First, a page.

War of the Rebellion: Serial 025 Page 0869 Chapter XXIX. CORRESPONDENCE, ETC.-UNION.

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HEADQUARTERS DISTRICT OF MEMPHIS,

Memphis, November 17, 1862.

JOSEPH TAGG, Esq.,

President Washington Union Club:

DEAR SIR: The resolutions of November 16 are before me. I heard them read at the time, and the debate on them, but then did not make known what was in progress, nor can I now tell all, but the Union men may rest assured that no insult shall be made to our Government by Judge Swayne or anybody else, and stand unrebuked. Secessionists, when in power, may be tyrants and villains, but we must be men. We must heed the lessons of history and counsels of wise men, who have gone before us. They in rebellion use terror and force; we can afford to do right. They keep up clamors an rumors, boasts and arrogance; we, knowing ourselves to be right, can pursue "the even tenor of our way," calm and conscious of ultimate success.

Now, finding ourselves (the military) in Memphis firmly established, I naturally wanted to see order established among the people of your town. Among all nations, murder, arson, burglary, robbery, and personal violence are deemed crimes against human nature, and these is always a tribunal speedily appointed to try all such cases. These tribunals have no political power, and therefore in war remain unimpaired, and pursue their business, although all the rest of government might be in wreck and confusion. We all know that in Memphis you have a good deal of crime, too much, and somebody must punish it. The military is here to vindicate the right and dignity of the General Government, not to take care of the people. We have enough to do if we mind our own business, so that somebody else must punish murder, &c., among citizens. Finding a criminal court here, I conferred with Judge Swayne, and explained to him that whilst we were determined the flag of our country and the just authority of the Government should be respected all over the world, we wanted the people of Memphis protected against the criminals in their midst, and that he might hold his court.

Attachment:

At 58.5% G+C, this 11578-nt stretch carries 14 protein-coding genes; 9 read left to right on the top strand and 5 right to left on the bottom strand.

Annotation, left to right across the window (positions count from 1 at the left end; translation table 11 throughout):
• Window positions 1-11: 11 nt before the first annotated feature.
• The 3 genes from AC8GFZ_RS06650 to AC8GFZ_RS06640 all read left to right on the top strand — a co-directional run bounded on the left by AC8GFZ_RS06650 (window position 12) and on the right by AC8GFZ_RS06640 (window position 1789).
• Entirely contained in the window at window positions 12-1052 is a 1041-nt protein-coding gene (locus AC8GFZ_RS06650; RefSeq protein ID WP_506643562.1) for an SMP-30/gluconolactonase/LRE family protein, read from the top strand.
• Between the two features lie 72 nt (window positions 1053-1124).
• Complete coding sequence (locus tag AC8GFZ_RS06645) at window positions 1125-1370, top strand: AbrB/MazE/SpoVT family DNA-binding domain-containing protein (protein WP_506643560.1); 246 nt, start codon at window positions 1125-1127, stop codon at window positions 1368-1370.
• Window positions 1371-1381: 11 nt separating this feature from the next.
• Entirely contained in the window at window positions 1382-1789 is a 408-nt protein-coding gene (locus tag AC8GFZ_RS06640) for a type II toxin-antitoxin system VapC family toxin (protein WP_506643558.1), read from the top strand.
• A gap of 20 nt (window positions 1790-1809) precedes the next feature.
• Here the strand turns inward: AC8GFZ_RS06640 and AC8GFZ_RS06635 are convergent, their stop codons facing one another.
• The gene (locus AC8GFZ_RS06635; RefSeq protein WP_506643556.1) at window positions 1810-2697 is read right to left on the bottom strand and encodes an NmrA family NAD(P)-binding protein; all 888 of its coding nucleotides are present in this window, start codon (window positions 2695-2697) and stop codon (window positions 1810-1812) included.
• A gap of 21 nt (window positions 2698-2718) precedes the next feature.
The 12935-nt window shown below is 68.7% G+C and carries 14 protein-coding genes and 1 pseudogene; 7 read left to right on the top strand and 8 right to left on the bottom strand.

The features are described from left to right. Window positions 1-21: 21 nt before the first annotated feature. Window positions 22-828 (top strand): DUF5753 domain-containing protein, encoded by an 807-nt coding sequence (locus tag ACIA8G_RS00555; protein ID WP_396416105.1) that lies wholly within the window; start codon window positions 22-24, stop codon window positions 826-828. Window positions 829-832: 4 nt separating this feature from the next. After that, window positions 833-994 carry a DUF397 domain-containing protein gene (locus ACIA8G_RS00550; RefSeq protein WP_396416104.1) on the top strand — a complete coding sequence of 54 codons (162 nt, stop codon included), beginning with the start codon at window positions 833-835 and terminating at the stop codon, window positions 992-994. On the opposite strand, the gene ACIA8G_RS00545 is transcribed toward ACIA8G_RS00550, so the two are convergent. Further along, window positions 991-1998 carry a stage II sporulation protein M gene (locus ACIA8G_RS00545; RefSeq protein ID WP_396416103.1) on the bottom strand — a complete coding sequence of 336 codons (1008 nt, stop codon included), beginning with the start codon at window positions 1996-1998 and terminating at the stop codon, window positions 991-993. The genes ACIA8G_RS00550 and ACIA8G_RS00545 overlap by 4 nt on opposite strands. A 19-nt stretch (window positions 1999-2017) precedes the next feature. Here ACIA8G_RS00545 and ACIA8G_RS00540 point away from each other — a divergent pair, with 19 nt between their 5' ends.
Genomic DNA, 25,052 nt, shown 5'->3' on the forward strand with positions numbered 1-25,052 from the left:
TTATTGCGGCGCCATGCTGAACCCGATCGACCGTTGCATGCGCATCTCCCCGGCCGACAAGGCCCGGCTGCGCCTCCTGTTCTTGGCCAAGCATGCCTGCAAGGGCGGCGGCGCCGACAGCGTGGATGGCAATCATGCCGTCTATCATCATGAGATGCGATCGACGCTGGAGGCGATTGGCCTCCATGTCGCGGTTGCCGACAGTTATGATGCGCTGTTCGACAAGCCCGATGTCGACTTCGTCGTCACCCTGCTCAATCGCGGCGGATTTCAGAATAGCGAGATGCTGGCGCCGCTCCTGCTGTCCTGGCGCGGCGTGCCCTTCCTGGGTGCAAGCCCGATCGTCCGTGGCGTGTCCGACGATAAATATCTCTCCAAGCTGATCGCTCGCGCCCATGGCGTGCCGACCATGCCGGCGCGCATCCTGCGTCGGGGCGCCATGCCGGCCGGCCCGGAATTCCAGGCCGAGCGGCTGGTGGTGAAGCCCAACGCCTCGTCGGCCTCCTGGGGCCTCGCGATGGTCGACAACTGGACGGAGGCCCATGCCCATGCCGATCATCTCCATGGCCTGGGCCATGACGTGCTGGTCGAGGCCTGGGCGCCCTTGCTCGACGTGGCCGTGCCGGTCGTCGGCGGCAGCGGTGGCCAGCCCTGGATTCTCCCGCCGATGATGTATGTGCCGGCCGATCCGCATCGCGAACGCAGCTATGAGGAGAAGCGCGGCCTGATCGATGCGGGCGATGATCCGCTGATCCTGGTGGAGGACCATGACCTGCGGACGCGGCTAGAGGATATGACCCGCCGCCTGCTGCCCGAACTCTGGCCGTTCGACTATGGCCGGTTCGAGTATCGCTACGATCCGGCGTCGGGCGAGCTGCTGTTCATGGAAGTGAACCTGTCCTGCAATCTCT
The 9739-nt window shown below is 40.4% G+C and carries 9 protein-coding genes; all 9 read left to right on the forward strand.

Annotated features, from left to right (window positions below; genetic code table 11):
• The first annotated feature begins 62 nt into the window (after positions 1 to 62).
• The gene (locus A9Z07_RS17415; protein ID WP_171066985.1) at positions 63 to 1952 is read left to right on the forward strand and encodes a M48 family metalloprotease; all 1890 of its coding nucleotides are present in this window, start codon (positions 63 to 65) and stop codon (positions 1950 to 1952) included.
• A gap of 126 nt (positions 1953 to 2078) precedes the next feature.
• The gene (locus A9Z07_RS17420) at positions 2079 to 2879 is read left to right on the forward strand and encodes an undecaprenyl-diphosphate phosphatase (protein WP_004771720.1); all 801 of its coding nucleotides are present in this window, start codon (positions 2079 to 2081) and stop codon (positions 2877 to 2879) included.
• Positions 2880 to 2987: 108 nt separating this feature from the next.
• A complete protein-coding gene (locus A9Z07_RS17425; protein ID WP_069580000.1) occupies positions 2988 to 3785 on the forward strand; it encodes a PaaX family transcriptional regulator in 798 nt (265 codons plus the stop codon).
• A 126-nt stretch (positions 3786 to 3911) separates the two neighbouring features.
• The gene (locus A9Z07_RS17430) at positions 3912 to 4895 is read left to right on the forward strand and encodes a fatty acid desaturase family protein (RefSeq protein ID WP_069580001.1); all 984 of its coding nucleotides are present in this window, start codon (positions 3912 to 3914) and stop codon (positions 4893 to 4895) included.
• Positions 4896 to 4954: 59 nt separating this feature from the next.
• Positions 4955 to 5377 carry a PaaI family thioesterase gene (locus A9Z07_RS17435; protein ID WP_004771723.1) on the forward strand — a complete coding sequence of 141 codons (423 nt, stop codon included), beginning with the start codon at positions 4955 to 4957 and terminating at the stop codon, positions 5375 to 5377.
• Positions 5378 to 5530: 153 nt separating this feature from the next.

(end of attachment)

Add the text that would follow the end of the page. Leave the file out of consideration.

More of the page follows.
He has organized it, and appointed his grand jury, and has let off some secession and State's right nonsense. When a man makes big professions and falls far short in practice, what is the judgment of men? So when a judge makes a magnificent manifestos, and then tries a few pickpockets and loafers, what may we infer? Instead of being a subject of dread and fear, he becomes an object of ridicule. A criminal court is rather a small affair to make trouble among honest men, and this criminal court, what can it do? It may indict criminals that every Union man would like to see punished, but can they hurt any hones man? No; they must punish crime, but dare not attempt to execute any law of Tennessee in opposition to the laws of Congress. Let them attempt to indict a Union man for his opinion, or attempt to punish others for hiring a runaway slave, or let the court attempt the exercise of any foolish or despotic power, and Judge Swayne and that grand jury would learn a lesson in politics that would last them to their dying day. If this court minds its own business, and punishes crime, I will help them; but if they attempt to convert a petty criminal court into a political machine, I will promplty interfere.

Judge Swayne and the grand jury know my opinions, and I think the Union Club will have no reason to fear evil consequences. The Union people are not yet able to compose the necessary court and machinery of Government. Who are your judges? Who are your lawyers? These you must have, before you can make county courts, district